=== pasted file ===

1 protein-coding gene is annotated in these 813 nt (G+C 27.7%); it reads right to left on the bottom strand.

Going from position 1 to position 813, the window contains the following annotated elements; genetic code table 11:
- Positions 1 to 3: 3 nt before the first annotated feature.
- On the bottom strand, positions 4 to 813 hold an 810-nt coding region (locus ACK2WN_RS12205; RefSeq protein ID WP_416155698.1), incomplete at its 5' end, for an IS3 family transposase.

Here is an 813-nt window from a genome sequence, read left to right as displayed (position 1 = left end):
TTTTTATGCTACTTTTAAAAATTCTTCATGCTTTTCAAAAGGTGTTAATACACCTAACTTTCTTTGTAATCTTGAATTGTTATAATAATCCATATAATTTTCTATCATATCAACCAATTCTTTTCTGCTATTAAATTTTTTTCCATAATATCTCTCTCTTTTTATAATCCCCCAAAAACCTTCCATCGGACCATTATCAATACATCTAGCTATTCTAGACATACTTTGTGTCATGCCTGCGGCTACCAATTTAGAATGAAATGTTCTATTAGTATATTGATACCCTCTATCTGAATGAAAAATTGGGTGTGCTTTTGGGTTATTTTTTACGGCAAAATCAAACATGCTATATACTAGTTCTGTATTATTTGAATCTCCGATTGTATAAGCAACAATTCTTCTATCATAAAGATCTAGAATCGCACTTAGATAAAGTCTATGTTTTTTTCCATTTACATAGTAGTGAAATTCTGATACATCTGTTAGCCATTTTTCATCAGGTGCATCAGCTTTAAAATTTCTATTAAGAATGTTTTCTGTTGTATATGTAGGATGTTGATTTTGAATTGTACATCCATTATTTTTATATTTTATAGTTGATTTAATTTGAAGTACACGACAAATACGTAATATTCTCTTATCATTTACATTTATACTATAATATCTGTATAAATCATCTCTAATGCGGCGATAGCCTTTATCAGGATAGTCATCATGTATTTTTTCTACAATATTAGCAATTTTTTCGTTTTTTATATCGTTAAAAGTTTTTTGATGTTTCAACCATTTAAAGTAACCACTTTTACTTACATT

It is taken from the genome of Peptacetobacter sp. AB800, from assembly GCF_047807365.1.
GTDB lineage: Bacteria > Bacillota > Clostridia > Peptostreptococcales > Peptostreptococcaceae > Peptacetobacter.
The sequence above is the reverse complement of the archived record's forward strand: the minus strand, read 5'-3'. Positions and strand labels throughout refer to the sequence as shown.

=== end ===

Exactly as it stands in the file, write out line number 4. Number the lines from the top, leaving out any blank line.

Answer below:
- On the bottom strand, positions 4 to 813 hold an 810-nt coding region (locus ACK2WN_RS12205; RefSeq protein ID WP_416155698.1), incomplete at its 5' end, for an IS3 family transposase.